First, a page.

Every batter who steps up to the plate in a game of organized baseball has to be aware that the object the man on the mound holds in his hand could seriously injure or perhaps even kill him.
He never had a chance.
Mike Coolbaugh was a baseball lifer. He'd spent 17 years bouncing around the minor leagues, playing third base for nine different franchises. He even had two brief cups of coffee in the majors. He'd had five at-bats with the Milwaukee Brewers in 2001 and 39 with the St. Louis Cardinals the following year. At age 35, he made the transition from player to coach.
Then, in the blink of an eye, it was over.
Coolbaugh was coaching first base for the Tulsa Drillers of the Double-A Texas League in a game against the Arkansas Travelers when, with a man on first in the top of the ninth the batter, hitting left-handed, turned on a pitch and lashed a vicious foul line drive just outside the first base line. Coolbaugh tried to lift his hand defensively, too late. The ball struck him in the neck below the left ear, and he collapsed, already unconscious when he hit the ground. An artery that supplied blood to his brain had been ruptured. A doctor who had been sitting near the action sensed the worst and rushed immediately to his side. An ambulance was summoned, but Mike Coolbaugh was dead before he got to the hospital.
The game had been just one of hundreds in organized baseball that were played that July night in 2007, but the reverberations of what had happened were felt at every level. It was a stark reminder of what a lethal weapon a baseball can be.
Every batter who steps up to the plate in a game of organized baseball has to be aware that the object the man on the mound holds in his hand could seriously injure or perhaps even kill him. Conversely, every pitcher knows the damage a line drive hit directly at him can do.
Batters who step into the batters' box are knowingly putting themselves into harm's way. It's been a hundred years since Ray Chapman of the Cleveland Indians was killed by a fastball from Carl Mays of the Yankees, but intimidation continues to be as much a part of every at-bat as are balls and strikes.
Sandy Koufax famously defined pitching as "the art of instilling fear," and so it is. Perhaps the most powerful weapon that a pitcher has in his arsenal is the batter's awareness that the next pitch, or the one after that, could go awry, whether by accident or otherwise, and come straight at his head, in which case he has less than a second to get out of the way. It has to be an unsettling -- no, frightening is the better word -- experience.
I fantasize about a lot of things, but digging in at the plate against, say, Aroldis Chapman is not one of them. When I was about 13, I was almost hit by a high school pitcher's fastball and it cured me forever. The pitch, maybe 80 miles an hour, wasn't even that close. By the time I ducked away I realized the ball was already in the catcher's mitt. My dreams of being a ballplayer, even at that tender age, had already long since disappeared due to my undeniably immense lack of talent, but ever since the moment that high school fastball brushed me back, I have never once envied the man at the plate -- admired him, yes; rooted for him, certainly (provided he was wearing the right uniform) -- but not once have I wished I was in his place.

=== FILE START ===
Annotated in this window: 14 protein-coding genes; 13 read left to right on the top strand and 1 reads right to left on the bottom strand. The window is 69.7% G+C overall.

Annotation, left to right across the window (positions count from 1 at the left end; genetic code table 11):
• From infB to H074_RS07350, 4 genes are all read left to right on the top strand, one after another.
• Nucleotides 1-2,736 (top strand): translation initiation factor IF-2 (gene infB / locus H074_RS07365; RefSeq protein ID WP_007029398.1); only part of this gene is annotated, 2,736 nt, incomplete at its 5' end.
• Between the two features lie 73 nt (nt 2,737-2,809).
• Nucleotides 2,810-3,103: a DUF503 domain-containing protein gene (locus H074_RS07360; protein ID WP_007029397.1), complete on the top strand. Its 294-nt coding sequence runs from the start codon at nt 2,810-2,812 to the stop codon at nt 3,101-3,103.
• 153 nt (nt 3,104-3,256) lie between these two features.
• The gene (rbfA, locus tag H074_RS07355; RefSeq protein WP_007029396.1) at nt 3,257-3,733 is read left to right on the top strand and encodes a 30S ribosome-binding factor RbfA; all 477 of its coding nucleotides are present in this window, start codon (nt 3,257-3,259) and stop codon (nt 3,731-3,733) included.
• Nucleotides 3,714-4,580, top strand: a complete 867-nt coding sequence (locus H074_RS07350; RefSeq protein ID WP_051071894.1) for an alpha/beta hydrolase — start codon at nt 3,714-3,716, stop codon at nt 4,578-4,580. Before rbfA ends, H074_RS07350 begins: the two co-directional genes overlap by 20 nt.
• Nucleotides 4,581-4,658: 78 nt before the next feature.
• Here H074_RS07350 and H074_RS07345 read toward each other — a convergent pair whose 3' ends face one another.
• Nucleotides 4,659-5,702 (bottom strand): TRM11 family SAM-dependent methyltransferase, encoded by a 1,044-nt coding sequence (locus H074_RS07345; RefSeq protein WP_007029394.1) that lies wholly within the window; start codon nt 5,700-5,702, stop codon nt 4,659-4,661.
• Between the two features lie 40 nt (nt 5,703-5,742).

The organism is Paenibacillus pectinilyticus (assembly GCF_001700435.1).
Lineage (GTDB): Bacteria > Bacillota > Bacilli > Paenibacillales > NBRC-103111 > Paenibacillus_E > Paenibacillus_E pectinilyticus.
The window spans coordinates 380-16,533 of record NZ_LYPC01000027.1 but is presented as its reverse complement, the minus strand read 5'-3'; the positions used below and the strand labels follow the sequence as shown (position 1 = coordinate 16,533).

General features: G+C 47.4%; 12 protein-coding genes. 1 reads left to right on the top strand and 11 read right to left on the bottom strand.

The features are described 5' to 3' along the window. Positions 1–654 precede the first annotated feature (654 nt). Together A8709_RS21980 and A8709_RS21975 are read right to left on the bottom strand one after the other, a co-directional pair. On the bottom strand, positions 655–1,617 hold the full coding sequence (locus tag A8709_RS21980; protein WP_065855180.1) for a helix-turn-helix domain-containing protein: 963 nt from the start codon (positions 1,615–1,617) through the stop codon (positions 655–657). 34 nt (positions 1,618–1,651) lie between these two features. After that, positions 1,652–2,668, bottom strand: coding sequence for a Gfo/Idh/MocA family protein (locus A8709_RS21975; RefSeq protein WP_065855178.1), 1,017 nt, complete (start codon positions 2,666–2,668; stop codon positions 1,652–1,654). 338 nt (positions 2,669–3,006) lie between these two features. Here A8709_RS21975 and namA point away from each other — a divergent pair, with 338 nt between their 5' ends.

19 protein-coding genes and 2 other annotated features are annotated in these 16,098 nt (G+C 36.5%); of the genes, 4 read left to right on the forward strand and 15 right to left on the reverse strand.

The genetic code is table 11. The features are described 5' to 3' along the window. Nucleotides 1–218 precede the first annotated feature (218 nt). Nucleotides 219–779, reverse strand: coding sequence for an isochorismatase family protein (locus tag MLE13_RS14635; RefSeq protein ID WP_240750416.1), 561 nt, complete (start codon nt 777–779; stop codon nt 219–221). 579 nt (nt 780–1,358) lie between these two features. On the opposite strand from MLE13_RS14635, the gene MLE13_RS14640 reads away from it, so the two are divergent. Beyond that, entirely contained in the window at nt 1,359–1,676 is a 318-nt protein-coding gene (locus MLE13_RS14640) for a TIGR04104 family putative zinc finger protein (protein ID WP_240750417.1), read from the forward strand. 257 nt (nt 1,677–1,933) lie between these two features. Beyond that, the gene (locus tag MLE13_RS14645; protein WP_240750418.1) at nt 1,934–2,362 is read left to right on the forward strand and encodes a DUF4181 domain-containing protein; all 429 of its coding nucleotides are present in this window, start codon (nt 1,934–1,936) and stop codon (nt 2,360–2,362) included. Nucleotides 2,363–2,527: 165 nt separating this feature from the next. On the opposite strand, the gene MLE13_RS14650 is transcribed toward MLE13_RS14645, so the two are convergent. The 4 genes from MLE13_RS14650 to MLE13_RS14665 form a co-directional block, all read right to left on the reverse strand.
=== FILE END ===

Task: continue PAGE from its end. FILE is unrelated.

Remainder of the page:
I once asked Carl Yastrzemski who the pitcher was he least liked batting against. Without pausing he answered, "Nolan Ryan." He said that against most pitchers, a hitter could let his guard down a bit if the count got to three and one, or three and zero, because he knew that the guy would be concentrating on throwing a strike rather than throwing one high and inside, but Ryan was just as likely to whistle a 100 mile-an-hour fastball at his chin. There was no relaxing against him. As Ryan himself once said, "It helps if the hitter thinks you're a little crazy." He might have added that it also helps if the hitter thinks you're meaner than a junkyard dog.
Since 1970, all batters have been required to wear protective helmets. When the rule was established, veteran players were given the option of not wearing one. (Trivia question: Who is the last batter not to wear a helmet? Answer: Bob Montgomery of the Red Sox, in 1979.) Since 1983 batting helmets have, by rule, included earflaps. The C-flap, an attachment covering the jaw, is gaining popularity but is still optional. In addition, many hitters wear protective padding on their arms and elbows. Those things have all cut down on the risk involved in stepping up to the plate, but they have not eliminated it. Tony Conigliaro was wearing a helmet but no earflap when he was hit in the face by Jack Hamilton of the Angels in 1967, but an earflap wouldn't have saved him; the ball hit him high on the cheekbone, irreparably damaging his left eye.
Pitchers wear no such protective equipment and they stand only 55 feet or less from home plate after delivering a pitch. Pitchers have been maimed and careers cut short by line drives hit right back at them but, to me anyway, it's a miracle that no pitcher has ever been killed by one.
Base coaches, until Coolbaugh's untimely death, were never considered to be stationed in high risk positions, although third base coaches, with a runner on second, move far down the line, dangerously close to the batter, in order to be in the runner's line of vision. Since 2008, the year following the Coolbaugh tragedy, base coaches have had to wear helmets, but earflaps are not mandatory. A helmet without an earflap would not have spared Mike Coolbaugh.
Baseball is a great game, the greatest game of all, for my money; but ask anyone who ever played it and he'll tell you one thing that it is not.
It ain't beanbag.
- Dick Flavin is a New York Times bestselling author; the Boston Red Sox "Poet Laureate" and The Pilot's recently minted Sports' columnist.